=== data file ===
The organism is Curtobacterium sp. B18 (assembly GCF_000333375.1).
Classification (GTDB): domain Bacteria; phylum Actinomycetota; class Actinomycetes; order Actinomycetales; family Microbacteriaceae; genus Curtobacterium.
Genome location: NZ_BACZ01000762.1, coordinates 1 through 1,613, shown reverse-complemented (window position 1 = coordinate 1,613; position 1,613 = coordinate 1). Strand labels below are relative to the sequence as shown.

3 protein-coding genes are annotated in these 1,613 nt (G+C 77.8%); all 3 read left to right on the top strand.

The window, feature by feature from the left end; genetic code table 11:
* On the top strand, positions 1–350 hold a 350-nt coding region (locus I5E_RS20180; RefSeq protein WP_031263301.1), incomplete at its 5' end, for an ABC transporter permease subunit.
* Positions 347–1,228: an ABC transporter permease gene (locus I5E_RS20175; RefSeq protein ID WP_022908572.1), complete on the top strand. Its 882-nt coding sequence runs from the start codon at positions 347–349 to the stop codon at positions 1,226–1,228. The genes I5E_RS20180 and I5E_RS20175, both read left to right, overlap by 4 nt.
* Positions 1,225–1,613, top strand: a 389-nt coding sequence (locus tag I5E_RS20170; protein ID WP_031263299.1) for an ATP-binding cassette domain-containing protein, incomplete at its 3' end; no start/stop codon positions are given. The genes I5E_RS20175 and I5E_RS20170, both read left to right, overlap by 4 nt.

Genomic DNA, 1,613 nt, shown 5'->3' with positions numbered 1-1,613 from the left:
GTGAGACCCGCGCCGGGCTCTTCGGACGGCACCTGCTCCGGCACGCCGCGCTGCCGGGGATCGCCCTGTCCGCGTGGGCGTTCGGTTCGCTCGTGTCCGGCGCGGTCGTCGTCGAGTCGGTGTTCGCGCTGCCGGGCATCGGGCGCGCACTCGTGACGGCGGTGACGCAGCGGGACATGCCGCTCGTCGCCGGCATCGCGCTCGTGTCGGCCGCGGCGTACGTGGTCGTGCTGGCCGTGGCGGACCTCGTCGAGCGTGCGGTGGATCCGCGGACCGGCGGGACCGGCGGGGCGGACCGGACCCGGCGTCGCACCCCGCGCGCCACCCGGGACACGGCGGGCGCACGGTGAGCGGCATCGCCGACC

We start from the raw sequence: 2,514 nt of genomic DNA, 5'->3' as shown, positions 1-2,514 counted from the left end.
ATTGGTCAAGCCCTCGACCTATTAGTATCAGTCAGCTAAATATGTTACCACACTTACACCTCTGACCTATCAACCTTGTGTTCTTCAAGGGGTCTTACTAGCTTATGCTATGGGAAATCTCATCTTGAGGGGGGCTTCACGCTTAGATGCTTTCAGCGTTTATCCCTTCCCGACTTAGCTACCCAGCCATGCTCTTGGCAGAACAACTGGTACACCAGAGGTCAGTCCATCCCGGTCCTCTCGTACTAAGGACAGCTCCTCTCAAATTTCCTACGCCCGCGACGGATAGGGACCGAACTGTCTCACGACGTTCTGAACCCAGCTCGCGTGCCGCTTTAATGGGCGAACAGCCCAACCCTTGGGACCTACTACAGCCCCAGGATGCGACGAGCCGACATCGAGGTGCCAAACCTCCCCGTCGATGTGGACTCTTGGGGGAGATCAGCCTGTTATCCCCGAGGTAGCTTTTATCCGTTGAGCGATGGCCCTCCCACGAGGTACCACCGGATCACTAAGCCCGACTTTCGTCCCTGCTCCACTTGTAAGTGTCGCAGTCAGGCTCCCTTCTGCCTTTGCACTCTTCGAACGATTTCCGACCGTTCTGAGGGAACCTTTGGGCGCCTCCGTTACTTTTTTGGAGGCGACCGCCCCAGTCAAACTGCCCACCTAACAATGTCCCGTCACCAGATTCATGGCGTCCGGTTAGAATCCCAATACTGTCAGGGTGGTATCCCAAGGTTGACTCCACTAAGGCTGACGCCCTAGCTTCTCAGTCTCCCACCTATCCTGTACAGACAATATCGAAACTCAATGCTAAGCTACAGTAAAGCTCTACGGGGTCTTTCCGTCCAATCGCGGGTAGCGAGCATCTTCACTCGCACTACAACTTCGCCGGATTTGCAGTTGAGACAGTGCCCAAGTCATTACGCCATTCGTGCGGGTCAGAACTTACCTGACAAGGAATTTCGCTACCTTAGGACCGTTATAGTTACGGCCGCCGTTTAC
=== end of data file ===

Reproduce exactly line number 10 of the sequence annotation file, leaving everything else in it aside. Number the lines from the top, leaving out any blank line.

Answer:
GTGAGACCCGCGCCGGGCTCTTCGGACGGCACCTGCTCCGGCACGCCGCGCTGCCGGGGATCGCCCTGTCCGCGTGGGCGTTCGGTTCGCTCGTGTCCGGCGCGGTCGTCGTCGAGTCGGTGTTCGCGCTGCCGGGCATCGGGCGCGCACTCGTGACGGCGGTGACGCAGCGGGACATGCCGCTCGTCGCCGGCATCGCGCTCGTGTCGGCCGCGGCGTACGTGGTCGTGCTGGCCGTGGCGGACCTCGTCGAGCGTGCGGTGGATCCGCGGACCGGCGGGACCGGCGGGGCGGACCGGACCCGGCGTCGCACCCCGCGCGCCACCCGGGACACGGCGGGCGCACGGTGAGCGGCATCGCCGACC